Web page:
the term microformat and encouraging people to play (was Re: [uf-discuss] Comments from IBM/Lotus rep about Microformats)

Tantek Ç elik tantek at
Tue Dec 12 09:17:22 PST 2006

On 12/11/06 10:20 PM, "Håkon Wium Lie" <howcome at> wrote:

Thanks for chiming in Håkon - your opinion is always appreciated.

> Also sprach Mike Schinkel:
>>> I'm not quite sure what you mean here.  Is there a difference
>>> between lowercase microformats and uppercase microformats?
>> lowercase microformats = unofficial semantic markup embedded in HTML
>> uppercase microformats = "Official" Microformat
> This makes sense to me. Preventing people from using the term
> "microformat" for their own set of class names is an uphill battle;

It is perhaps, but it is quite similar to the battle that W3C has fought
with use of the term "HTML", which, as we both know, was subverted by
various vendors etc. during the Browser Wars of the 1990s to mean *their*
variant of HTML.

Through the hard work of W3C, and advocate organizations like the Web
Standards Project (WaSP), that subversion was largely successfully fought
and overcome, and popular notion accepts that HTML is what W3C has defines
it to be (HTML 4.01, XHTML 1.0).

Just as with that uphill battle which was eventually won (except for a few
web designers stuck in 1990s-think who think HTML means "what works in IE",
ahem, *which* IE? :), it is worth fighting this battle to ensure that
microformats keeps its meaning above and beyond "semantic (X)HTML".

(Sidenote: ironically, W3C squandered this long fought for victory of what
is HTML with the sadness that is XHTML 2.0 which itself inspired/forced the
creation of WHATWG and HTML5 efforts, as well as microformats, but that's
another thread that an entire other mailing list is handling as you and I
both know.)

> the term "microformat" is simply too attractive.

It's interesting, because I couldn't have predicted this.  There was an even
earlier term "microcontent" which hinted at some of the same use cases,
which however, unfortunately didn't have a precise definition (nor any
definition really) that anyone used consistently (everyone used it to mean
their pet thing), and thus because its meaning was never clear, its usage
became quite diluted and worthless.

One of the reasons that I explicitly set about documenting the microformats
principles and process very early on in the evolution of microformats was to
avoid what happened with "microcontent".  This isn't finished.

We must continue to insist on a reasonably precise meaningful definition or
else the concept itself will become meaningless (or perhaps worse, subverted
by major vendors (though the names might be different this time around) as
was attempted with HTML).

> Besides, people
> should be encouraged to play.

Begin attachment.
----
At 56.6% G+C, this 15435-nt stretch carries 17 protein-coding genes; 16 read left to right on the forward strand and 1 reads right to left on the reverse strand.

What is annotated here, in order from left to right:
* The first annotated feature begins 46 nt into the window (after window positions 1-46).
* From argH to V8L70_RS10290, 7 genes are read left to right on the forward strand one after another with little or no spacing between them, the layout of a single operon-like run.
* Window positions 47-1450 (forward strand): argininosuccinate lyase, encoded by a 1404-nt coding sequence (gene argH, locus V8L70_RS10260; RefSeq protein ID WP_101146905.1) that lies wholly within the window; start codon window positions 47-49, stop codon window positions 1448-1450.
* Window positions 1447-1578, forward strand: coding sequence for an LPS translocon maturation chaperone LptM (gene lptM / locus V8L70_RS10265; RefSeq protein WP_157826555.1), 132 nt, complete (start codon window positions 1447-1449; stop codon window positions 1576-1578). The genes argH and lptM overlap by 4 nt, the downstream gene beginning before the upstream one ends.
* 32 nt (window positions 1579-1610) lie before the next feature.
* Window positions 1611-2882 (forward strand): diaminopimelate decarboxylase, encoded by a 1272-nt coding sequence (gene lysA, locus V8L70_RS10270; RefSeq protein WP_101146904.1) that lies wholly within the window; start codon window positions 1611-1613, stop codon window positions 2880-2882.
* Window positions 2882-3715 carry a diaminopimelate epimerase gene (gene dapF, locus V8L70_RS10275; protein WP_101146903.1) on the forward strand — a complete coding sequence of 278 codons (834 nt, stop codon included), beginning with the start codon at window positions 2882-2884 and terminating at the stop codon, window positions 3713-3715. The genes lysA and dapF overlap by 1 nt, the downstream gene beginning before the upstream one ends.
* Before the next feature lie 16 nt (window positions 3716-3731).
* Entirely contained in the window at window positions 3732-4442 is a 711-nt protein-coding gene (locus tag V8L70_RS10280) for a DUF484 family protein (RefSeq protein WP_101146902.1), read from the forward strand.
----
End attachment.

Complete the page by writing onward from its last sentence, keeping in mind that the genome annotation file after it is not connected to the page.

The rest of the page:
Agreed - with some clear criticisms when they play for the wrong reasons, or
in a bad way.

For example there are people who invent their own "microformats" (as they
incorrectly call them) who can't even be bothered to publish valid XHTML.

If you cannot follow existing standards, how can you possibly expect
*anyone* to follow yours?

There are also people that are under the mistaken assumption that a
microformat they create is for their personal use.  I'm not naming names.

The point of a standard format is interoperability *between* *different*
parties.  I'll take that a step further and say that if at least *two* other
people (whom you are unrelated to etc.) are not interested in sharing
information with each other (i.e. not just you) via your "microformat"
proposal besides you, then stop - you have no microformat.

Just document (i.e. blog) your own personal use of semantic (X)HTML in the
hopes that if someone comes along later and wants to do something similar,
they *may* mimic your work.

> Most private sets will quickly die a
> natural death and do no harm. Those who survive in the wild deserve
> the capital M.

See previous email from me on "microformats vs. semantic XHTML" first.

I strongly encourage people to experiment and document their uses of
semantic XHTML.  In fact, if you read popular modern web designer blogs,
they have been doing this (not just *talking* about it) for *years*. [1]

If you want to participate in helping *others* interoperate (not just
yourself) and believe you have found a common publishing behavior on the web
that can benefit from greater interoperability, then by all means, follow
the microformats principles and process and develop a microformat to do so.

And those of you that *do* wish to develop microformats, I strongly
recommend you subscribe to and read popular modern web designer blogs, as
they are the ones who have the most experience with semantic XHTML (far more
than anyone in the XML/RDF communities), and they are who you should be
reading to understand where microformats came from and how to improve the
fidelity of your web publishing in general. [1]



[1] In no particular order here are a few (and apologies in advance to those
I know I am forgetting this early Tuesday morning with this hastily created
list mostly off the top of my mind, and make sure your site validates ;)

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